“L.A. locals have a different take on Hollywood—we don’t go there,” he says with a laugh. “It is mostly tourist traps, with the exception of Musso & Frank [the oldest restaurant in Hollywood and a landmark]. But when I heard about the idea to build out this campus, which included Lincoln Carson’s Mes Amis and Evan Funke’s Mother Wolf, all in the heart of Hollywood, and create something unique to Los Angeles—but also have the freedom to add my twist—I was all-in.”
The food he defined for Ka’teen is Alta California (the opposite of Baja): laid-back, Mexican at heart, but with influences from everywhere. Think tortillas dabbed in French butter, whole wood-fired fish, and tequila cocktails smudged with sage. “When it comes to food in L.A., it’s still the Wild West,” Avila says. “You can come here and reinvent yourself and knock it out of the park, and you don’t need that backstory. The key to longevity is if you’re good, you’ll stay open.”
Back in the days
Beyond all the development, though, the neighborhood still has range. Across from Dream and down the street from hipster Euro hotel Mama Shelter is one of the most popular rare vinyl stores in the world, The Record Parlour.
For more than a decade, Chadwick Hemus would walk the streets between Hollywood and Sunset boulevards while on breaks from his job running the vinyl department at Amoeba Music’s flagship store. In the early 2000s this neighborhood was run-down, shades away from its former glory as the epicenter of recording studios and film houses.
“It was rough,” Hemus says. “There still wasn’t anything going on. It was very different terrain, pretty much the same it had been for many decades.”
In between the parking lots and auto-body shops, Hemus discovered a building around 100 years old. “It was a print shop back in the early Hollywood days—lower-end studios and then a lot of peripheral businesses. At some point it became a modeling agency for a while, and then a design company called Spacecraft. I used to walk by all the time and think, This should be used for something cool.” In 2013, Hemus and business partner Chris Honetschlaeger opened The Record Parlour in the space. The two audiophiles came together through a mutual love of records, vintage audio devices, coin-op machines and jukeboxes. Now The Record Parlour is expanding to include a new lounge, bar and event space with coin-op games.
“This area has the most recording studios in the world,” he says. “I like that we are paying homage to that, because there’s a lot of depth from the big labels like Capitol to Marvin Gaye’s studio, small punk labels like Mystic Records, and Cherokee Studios [which Beatles producer George Martin called the best in America].”
Marvin’s Room, immortalized by Drake in the 2011 song of the same name, opened in 1975 on Sunset Boulevard. It is where the singer recorded the hit “Got to Give It Up” and threw legendary parties with guests such as Diana Ross and Muhammad Ali. By the mid 1980s it had a new life as Eldorado Studios, attracting Prince, Michael Jackson, Mary J. Blige, Usher and many more.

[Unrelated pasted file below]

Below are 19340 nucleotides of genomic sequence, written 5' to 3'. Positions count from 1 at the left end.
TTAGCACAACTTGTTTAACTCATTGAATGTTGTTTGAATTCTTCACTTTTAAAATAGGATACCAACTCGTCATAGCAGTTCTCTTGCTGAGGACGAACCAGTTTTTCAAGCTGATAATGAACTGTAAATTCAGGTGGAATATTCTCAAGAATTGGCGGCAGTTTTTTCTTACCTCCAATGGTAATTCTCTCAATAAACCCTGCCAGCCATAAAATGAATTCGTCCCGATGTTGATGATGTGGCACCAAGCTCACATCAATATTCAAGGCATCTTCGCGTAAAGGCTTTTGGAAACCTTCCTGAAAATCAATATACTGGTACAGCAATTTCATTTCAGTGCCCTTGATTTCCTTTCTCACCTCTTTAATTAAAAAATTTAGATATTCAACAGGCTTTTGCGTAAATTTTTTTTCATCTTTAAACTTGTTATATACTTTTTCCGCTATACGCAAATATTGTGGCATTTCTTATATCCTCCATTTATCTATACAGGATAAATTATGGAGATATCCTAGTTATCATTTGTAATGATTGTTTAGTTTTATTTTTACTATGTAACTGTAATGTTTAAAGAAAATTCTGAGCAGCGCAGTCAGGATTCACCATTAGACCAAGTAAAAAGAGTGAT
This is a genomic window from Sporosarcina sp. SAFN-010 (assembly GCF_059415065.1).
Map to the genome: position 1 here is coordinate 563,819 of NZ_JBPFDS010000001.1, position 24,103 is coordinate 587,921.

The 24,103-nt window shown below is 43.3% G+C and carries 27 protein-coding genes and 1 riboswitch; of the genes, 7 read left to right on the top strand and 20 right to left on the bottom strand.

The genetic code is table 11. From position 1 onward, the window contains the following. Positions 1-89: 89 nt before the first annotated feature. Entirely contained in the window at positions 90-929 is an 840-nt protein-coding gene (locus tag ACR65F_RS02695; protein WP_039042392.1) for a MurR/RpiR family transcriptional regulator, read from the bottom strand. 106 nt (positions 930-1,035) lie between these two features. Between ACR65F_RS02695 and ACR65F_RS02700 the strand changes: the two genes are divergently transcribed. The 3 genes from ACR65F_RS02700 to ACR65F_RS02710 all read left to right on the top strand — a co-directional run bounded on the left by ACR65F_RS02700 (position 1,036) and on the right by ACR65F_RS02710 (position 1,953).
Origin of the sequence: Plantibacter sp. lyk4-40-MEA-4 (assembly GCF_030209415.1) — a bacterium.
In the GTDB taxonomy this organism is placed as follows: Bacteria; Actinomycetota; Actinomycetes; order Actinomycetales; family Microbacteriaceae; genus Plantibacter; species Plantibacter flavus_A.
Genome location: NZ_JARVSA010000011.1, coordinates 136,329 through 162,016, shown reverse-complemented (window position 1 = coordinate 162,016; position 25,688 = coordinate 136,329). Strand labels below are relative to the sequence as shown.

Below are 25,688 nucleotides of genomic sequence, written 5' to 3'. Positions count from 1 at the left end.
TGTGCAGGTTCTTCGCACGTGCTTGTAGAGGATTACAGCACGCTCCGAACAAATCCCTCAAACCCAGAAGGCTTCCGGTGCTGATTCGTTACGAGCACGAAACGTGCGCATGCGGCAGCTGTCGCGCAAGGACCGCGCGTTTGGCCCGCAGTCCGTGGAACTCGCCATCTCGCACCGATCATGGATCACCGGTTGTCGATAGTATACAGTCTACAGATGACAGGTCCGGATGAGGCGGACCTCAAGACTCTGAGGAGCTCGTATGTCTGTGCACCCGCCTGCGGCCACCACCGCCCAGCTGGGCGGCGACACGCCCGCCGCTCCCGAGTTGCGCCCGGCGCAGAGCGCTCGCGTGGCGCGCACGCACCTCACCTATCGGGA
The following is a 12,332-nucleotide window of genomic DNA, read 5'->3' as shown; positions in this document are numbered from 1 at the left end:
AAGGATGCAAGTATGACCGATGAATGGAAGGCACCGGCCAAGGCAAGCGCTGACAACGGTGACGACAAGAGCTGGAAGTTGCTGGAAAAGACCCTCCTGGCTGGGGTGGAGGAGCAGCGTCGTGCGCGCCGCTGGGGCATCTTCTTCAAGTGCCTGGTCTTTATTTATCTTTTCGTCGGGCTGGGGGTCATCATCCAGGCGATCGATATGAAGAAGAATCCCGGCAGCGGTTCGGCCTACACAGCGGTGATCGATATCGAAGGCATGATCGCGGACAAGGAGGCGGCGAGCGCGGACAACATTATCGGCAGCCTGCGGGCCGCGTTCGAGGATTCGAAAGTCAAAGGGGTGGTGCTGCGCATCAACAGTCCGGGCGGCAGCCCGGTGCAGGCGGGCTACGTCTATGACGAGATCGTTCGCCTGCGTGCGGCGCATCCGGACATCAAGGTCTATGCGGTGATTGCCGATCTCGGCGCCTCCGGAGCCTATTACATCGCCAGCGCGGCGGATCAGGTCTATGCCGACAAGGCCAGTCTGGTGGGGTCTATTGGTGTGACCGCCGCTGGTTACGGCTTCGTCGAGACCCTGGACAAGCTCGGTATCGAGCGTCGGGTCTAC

Over on Cahuenga, the Grandmaster Recorders studio, which operated from 1971 to 2016, has been reborn as a restaurant, rooftop and lounge. The project is the creation of Australian DJ-turned-restaurateur Grant Smillie, co-founder and principal of Botanical Hospitality. The group’s E.P. & L.P. Restaurant & Rooftop has been a West Hollywood hotspot for years, counting Swedish House Mafia DJ Axwell as a partner.
When Smillie heard about a vacant property in Hollywood that had been a recording studio, it immediately piqued his interest. The narrative of the space came ready-made. “I just had to do it,” he says. “Grandmaster had a legacy of legendary albums recorded here. I wondered how we could wrap hospitality around what was a studio and still be cool. “This was Dave Grohl’s favorite drum recording room of all time,” he continues. “Every Foo Fighters drum track was recorded primarily at Grandmaster. I kept the original red door that went between the studios, and that’s in our office. There’s a great old red tub that apparently Deborah Harry used to swim around. I’m thinking about bringing it back for an event. There was even graffiti found around the place that’s not on display at the moment. But we have the mezzanine area where artists left their mark on the wall.”
Grandmaster’s food program is headed up by culinary director Monty Koludrovic and his partner, Jaci, both from Australia. The historic building where some of the greatest albums of the 20th century were recorded features a New World Italian restaurant with inventive dishes such as mortadella churros and caviar cannoli.
“I saw the potential to engage in an impressive building, and I grew up loving music,” says Koludrovic. “But I didn’t want there to be a literal relationship between the building, the history and the food. I wanted those things to stand on their own. I love that people can come and engage with the building, and then engage in food. The finer things paired with old, historical, raw elements. You can have a half pound of caviar in a space where your chairs are not quite stable, because they used to make guitar pedals where you’re sitting.”
The Next Days
On the corner of Ivar Avenue and Hollywood Boulevard, Miami nightlife mogul Romain Zago recently unveiled MainRo, a high-energy supper club with food, cocktails and theater under one roof. Called the most technologically advanced restaurant in the city, MainRo uses digital art to immerse guests in the environment. Sixteen triangular chandeliers outfitted in ultra-4K screens move independently throughout the evening. Electronic tables transition from dining to nightlife mode with the flip of a switch. Walls with reflective paneling create mind-bending lighting and visuals, while an ornate staircase features ultra-4K screens on every step.
Outside, Hollywood Boulevard is also taking shape. Vaughn says to expect a lot of new venues around the historic corridor.
“This is the Heart of Hollywood initiative, a rebranding and renovation of the boulevard,” he says. “Hollywood is the most iconic brand in the world. Everyone knows it because of its association with movies. It’s important for us to ensure that Hollywood the place is an accurate reflection of the brand. We are developing with intelligent design and intent, preserving the history but beautifying it. When you get off the plane and take an Uber into Hollywood, in the next two or three years, it’s going to feel like what you saw on television.”